According to a report in the JoongAng Daily, Korean scientists have discovered the larva of the Asian tiger mosquito, a vector of the dengue virus, on the southern island of Jeju.

According to scientists at Jeju National University suggest that the Korean peninsula is turning into a subtropical area as a result of “global warming”. Normally, Asian tiger mosquitoes are fertile in temperature above 20 degrees centigrade. When it’s 14.5 degrees or below, no eggs or larvae have been found.

No case of the dengue hemorrhagic disease has been reported in South Korea, although the country has 60 to 70 dengue patients per year who are infected while traveling in Southeast Asia.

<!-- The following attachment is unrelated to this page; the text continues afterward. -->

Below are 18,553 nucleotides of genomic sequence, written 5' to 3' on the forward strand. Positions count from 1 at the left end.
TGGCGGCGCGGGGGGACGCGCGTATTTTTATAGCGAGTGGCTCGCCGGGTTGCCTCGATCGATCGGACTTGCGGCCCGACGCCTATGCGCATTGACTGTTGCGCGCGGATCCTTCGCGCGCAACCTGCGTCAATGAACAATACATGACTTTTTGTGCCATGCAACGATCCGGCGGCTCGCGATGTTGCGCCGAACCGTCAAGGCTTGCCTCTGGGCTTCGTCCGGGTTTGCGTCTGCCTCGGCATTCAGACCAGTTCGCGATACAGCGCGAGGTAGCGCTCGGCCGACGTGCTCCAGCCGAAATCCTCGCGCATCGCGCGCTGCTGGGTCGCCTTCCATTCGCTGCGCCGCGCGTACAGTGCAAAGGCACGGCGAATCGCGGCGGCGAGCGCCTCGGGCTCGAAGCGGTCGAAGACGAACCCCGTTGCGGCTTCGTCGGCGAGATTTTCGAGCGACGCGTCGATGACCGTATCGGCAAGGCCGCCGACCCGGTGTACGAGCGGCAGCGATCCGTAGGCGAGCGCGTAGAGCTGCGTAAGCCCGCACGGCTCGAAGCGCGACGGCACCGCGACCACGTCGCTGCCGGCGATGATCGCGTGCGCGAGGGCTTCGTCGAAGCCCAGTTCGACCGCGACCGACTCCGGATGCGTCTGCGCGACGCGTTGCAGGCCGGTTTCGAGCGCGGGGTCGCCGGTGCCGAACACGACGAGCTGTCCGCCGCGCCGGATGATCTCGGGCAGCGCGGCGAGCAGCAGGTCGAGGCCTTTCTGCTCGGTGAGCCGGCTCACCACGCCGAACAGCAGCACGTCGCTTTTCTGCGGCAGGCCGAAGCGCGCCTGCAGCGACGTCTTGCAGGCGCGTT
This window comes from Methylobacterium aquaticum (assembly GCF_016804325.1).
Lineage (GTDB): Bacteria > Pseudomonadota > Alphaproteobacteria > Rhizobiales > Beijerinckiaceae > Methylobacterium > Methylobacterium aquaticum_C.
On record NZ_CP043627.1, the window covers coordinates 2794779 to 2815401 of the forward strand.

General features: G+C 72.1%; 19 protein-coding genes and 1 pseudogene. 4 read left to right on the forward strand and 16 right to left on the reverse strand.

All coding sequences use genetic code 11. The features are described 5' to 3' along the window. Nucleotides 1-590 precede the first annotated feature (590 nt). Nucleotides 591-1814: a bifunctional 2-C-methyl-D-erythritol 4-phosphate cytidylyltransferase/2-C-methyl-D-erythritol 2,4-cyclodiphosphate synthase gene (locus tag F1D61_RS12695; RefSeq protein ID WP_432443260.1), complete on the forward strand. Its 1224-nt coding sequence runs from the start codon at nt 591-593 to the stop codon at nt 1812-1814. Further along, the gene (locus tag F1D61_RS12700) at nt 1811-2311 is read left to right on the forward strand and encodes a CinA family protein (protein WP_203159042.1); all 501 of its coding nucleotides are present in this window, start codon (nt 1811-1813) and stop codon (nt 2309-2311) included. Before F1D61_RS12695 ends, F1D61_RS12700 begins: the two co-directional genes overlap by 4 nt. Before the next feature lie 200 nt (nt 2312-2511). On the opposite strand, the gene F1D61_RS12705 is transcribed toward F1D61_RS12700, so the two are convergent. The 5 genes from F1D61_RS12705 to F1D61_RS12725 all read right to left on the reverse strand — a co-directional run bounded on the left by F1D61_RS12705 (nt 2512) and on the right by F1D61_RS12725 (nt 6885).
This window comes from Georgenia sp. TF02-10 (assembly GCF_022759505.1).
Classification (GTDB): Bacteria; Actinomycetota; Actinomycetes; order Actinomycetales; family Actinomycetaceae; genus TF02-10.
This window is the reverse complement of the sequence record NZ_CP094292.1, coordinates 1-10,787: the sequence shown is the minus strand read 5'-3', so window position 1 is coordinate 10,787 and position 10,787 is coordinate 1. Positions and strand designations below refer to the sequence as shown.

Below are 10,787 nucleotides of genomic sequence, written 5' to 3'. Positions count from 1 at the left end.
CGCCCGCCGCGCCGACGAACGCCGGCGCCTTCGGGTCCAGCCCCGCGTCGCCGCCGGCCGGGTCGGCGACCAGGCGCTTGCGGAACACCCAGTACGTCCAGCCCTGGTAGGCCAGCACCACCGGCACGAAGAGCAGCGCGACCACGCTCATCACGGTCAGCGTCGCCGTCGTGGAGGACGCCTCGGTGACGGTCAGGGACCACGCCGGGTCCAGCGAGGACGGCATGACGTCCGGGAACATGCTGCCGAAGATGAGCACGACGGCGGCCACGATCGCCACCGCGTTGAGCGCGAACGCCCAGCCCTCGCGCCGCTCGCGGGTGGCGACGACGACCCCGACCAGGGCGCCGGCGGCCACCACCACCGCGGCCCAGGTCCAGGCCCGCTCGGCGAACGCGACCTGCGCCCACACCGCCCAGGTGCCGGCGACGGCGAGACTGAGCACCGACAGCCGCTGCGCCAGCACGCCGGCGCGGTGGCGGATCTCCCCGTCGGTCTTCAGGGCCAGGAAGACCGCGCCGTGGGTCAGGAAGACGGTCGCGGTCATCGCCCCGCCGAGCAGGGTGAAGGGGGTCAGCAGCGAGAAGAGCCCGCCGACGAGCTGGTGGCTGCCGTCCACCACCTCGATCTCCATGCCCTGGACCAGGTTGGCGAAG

Dengue fever is an infectious disease carried by mosquitoes and caused by any of four related dengue viruses. This disease used to be called “break-bone fever” because it sometimes causes severe joint and muscle pain that feels like bones are breaking.

Dengue fever of multiple types is found in most countries of the tropics and subtropics particularly during and after rainy season. It is not contagious from person to person.

There are three types of dengue fever in order of less severe to most: the typical uncomplicated dengue fever, dengue hemorrhagic fever (DHS) and dengue shock syndrome (DSS).